Agenzia Fides (24 July 2017), quotes an Oxfam report which highlights that income inequality is one of the most serious and often less discussed issues in Nigeria.
The Oxfam report, issued in conjunction with the Development Finance International group, puts Nigeria outright last in a list of 152 Countries ranked by their “commitment to reducing inequality”.
Nigeria’s social spending for health, education and social protection is, according to the study, “shamefully low” and “reflects a very poor social protection for citizens”.
According to information sent to Fides, the number of people living in poverty in Nigeria has increased from 69 million in 2004 to 112 million in 2010, despite the country having recorded a growth of 7%. In the same period, the number of millionaires in Nigeria increased by 44%.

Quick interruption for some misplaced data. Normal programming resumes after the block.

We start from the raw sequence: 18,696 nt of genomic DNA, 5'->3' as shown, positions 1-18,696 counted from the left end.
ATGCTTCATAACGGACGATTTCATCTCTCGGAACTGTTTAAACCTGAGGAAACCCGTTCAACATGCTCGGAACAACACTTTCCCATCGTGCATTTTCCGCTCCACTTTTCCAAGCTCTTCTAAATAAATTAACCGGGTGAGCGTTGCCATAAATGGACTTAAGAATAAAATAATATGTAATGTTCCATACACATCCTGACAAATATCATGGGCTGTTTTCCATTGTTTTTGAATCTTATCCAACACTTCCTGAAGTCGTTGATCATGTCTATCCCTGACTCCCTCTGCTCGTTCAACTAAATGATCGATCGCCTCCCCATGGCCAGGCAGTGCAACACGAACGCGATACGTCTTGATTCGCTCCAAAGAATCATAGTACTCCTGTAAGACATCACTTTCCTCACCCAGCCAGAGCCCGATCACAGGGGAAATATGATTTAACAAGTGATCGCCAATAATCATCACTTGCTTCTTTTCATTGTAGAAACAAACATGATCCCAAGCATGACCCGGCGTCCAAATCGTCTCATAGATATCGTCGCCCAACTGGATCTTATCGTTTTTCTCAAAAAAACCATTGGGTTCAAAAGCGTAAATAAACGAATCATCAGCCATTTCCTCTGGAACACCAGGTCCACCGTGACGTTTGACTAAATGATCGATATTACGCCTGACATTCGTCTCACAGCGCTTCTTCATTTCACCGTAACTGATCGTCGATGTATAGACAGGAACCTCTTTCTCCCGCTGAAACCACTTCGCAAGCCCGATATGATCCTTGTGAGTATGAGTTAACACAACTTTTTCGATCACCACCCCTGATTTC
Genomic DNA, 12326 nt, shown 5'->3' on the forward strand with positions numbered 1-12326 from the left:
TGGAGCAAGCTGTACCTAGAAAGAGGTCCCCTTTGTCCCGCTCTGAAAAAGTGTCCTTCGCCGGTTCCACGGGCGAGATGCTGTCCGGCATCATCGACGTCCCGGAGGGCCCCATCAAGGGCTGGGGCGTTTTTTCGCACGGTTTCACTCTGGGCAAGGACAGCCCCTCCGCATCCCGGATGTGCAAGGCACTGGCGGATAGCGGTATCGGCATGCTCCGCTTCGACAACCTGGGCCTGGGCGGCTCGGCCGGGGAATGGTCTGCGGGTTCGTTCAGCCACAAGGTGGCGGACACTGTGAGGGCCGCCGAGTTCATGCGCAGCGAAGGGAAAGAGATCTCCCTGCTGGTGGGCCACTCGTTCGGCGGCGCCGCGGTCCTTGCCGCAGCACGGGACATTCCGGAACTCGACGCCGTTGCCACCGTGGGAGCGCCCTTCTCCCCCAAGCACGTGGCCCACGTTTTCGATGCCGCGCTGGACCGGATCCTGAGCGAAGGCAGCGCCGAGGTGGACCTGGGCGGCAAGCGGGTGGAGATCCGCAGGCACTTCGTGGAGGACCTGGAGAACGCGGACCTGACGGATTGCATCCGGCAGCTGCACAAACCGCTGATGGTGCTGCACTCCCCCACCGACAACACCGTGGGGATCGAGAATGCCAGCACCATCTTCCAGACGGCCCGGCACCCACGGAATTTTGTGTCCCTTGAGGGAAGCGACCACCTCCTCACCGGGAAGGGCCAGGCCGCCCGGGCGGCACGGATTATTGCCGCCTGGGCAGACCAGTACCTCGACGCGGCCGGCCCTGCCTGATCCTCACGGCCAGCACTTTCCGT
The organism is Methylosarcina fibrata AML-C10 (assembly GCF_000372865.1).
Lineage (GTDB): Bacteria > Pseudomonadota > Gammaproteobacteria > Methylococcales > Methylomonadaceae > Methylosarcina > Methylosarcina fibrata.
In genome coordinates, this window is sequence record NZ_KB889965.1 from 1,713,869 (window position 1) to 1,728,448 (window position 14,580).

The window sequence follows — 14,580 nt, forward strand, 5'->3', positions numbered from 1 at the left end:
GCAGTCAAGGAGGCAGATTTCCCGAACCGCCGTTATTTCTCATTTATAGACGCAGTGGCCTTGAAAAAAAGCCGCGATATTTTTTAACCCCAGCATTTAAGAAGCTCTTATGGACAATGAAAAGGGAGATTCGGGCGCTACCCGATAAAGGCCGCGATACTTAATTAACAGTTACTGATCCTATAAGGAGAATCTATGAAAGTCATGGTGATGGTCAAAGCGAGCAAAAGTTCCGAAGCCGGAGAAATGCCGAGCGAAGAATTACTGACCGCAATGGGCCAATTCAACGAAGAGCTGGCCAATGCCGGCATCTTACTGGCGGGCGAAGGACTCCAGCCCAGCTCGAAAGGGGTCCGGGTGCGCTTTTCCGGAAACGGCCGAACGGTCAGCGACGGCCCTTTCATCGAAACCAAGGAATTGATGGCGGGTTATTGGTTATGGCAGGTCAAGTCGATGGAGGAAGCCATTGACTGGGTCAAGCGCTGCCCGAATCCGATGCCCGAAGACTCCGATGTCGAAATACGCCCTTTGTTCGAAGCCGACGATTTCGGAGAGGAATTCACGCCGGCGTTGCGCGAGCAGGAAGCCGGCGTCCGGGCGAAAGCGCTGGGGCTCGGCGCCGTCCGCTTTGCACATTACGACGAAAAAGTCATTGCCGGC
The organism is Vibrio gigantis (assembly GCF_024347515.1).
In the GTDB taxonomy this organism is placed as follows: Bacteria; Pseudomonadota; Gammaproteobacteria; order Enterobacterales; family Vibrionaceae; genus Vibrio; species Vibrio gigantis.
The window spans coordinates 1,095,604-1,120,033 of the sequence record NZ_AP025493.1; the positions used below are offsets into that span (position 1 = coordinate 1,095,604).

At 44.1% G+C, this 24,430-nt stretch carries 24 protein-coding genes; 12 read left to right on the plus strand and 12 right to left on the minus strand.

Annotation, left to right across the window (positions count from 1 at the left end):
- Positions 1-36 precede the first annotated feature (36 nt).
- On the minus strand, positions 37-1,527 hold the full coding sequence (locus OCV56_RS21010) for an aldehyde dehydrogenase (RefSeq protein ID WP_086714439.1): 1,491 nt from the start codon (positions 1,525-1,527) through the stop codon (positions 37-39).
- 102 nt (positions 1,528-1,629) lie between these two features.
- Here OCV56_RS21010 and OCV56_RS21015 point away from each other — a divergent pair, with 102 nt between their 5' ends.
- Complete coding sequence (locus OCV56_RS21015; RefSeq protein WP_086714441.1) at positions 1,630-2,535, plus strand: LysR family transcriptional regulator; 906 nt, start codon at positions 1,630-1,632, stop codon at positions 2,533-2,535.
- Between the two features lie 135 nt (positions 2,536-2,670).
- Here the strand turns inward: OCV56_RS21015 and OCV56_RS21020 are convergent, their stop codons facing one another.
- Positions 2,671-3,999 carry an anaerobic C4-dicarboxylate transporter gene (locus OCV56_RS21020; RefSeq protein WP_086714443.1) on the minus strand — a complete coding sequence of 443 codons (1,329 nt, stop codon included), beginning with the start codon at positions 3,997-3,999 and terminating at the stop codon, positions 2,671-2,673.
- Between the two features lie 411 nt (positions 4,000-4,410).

The report also states that about 86 million people live in extreme poverty. It is said that the richest man in the country, earns 8,000 times more every day than a poor compatriot would spend on their basic needs in a year.
According to the United Nations, more than 4.7 million people are facing food insecurity in the region, while 49% of young people are either unemployed or under-employed in insufficient or part-time work.
Last year, Nigeria ranked 118th out of 144 Countries in the Global Gender Gap report. Economic and educational challenges for poor Nigerians are almost all worse for women. In the poorest section of society, 75% of women do not attend school, and in urban areas 51% do not enrol in education – almost twice the share of men.